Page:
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Raymond Carver
Clatskanie, Oregon, 25 May 1938 - Syracuse, New York, 2 Aug. 1988 American poet and short story writer

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Carver was born into a poverty-stricken family at the tail-end of the Depression. The son of a violent alcoholic, he married at nineteen, started a series of menial jobs and his own career of 'full-time drinking as a serious pursuit' - a career that would eventually kill him. Constantly struggling to support his wife and family, Carver enrolled in a writing program under author John Gardner in 1958 and he saw this as a turning point.
In the 1980s, rejecting the more experimental fiction of the 60s and 70s, Carver pioneered a precisionist realism. He reinvented the American short story, heading the line of so-called 'dirty realists' or 'K-mart realists.' Set in trailer parks and shopping malls, they are stories of banal lives that turn on a seemingly insignificant
detail. Carver writes with meticulous economy, suddenly bringing a life into focus in a similar way to the paintings of Edward Hopper. As well as a master of the short story he was an accomplished poet, publishing several highly acclaimed volumes.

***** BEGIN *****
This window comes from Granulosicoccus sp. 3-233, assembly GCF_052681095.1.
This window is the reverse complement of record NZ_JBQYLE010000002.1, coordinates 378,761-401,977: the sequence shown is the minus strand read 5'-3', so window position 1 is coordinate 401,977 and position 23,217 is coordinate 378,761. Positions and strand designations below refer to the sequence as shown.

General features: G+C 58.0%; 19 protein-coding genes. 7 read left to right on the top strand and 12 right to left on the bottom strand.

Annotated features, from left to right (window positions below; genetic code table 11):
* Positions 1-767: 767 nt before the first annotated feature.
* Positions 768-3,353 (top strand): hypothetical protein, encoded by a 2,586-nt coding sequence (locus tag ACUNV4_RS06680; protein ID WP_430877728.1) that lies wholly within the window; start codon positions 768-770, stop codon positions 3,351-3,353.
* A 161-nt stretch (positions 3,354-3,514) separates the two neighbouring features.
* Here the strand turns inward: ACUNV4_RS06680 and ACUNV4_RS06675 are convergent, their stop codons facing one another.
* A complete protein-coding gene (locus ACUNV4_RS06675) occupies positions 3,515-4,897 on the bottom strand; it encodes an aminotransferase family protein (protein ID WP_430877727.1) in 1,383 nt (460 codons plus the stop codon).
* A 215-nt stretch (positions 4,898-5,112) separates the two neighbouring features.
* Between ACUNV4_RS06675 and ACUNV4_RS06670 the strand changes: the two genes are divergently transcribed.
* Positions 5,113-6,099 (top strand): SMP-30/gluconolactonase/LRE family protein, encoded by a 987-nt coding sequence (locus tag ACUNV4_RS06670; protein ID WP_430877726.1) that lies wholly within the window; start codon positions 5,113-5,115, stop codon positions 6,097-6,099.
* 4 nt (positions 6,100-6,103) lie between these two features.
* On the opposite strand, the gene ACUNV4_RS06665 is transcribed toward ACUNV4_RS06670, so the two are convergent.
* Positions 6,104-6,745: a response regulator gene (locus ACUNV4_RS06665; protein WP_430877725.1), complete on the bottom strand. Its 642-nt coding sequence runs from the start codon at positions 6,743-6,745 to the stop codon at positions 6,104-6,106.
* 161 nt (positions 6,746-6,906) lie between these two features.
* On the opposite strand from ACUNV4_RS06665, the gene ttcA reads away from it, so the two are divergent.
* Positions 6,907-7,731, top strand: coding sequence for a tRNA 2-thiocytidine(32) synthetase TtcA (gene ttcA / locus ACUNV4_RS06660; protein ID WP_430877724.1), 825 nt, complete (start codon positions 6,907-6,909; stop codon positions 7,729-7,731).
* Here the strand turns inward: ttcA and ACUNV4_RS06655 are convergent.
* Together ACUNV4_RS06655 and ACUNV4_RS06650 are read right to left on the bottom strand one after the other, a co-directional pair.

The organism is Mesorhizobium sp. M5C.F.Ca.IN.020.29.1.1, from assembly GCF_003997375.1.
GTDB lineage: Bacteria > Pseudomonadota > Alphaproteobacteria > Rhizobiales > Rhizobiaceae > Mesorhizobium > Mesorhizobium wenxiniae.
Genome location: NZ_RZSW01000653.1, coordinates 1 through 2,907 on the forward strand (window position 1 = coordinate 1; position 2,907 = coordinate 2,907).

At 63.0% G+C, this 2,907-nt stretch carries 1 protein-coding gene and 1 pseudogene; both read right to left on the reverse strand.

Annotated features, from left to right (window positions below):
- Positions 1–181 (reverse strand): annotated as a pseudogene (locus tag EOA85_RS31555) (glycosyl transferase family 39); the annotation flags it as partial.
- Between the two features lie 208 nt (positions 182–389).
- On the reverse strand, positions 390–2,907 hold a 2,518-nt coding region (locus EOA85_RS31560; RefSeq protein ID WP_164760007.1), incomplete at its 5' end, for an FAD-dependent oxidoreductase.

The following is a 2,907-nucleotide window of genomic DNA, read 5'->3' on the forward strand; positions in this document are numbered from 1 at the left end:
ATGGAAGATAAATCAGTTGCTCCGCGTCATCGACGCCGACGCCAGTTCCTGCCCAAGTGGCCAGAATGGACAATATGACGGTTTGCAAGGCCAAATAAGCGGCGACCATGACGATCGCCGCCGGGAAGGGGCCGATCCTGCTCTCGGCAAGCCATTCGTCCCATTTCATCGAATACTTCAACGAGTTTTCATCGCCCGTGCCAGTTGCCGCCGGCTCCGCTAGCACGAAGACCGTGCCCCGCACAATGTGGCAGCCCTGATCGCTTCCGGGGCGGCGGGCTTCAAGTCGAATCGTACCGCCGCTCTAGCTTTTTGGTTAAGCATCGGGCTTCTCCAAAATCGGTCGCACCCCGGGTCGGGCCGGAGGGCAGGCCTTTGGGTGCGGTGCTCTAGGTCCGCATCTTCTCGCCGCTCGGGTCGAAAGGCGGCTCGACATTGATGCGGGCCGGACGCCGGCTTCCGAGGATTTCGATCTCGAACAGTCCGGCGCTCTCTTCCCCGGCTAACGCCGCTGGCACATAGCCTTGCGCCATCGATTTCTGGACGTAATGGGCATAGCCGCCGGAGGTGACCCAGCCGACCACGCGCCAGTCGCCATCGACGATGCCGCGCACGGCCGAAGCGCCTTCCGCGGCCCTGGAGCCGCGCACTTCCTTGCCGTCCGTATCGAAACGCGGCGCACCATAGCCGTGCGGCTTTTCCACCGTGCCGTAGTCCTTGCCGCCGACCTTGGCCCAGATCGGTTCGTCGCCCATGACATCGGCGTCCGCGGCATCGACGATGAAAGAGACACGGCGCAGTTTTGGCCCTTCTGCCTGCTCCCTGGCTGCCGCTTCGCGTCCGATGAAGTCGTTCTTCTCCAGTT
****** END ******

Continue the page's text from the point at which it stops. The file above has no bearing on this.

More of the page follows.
After the 'line of demarcation' in Carver's life - 2 June 1977, the day he stopped drinking - his stories become increasingly more redemptive and expansive. Alcohol had eventually shattered his health, his work and his family, his first marriage effectively ending in 1978. He finally married his long-term partner Tess Gallagher (they had met ten years earlier at a writers' conference in Dallas) in Reno, less than two months before he eventually lost his fight with lung cancer.

A collection of short stories that includes 'Vitamins' and 'A Small Good Thing', which were used in Robert Altman's film, Short Cuts.
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The Ledge
editor-in-chief: Stacey Knecht,
Thanks to: De digitale pioniers and
Het Prins Bernhard Cultuurfonds
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Copyright: Pieter Steinz, Stacey Knecht
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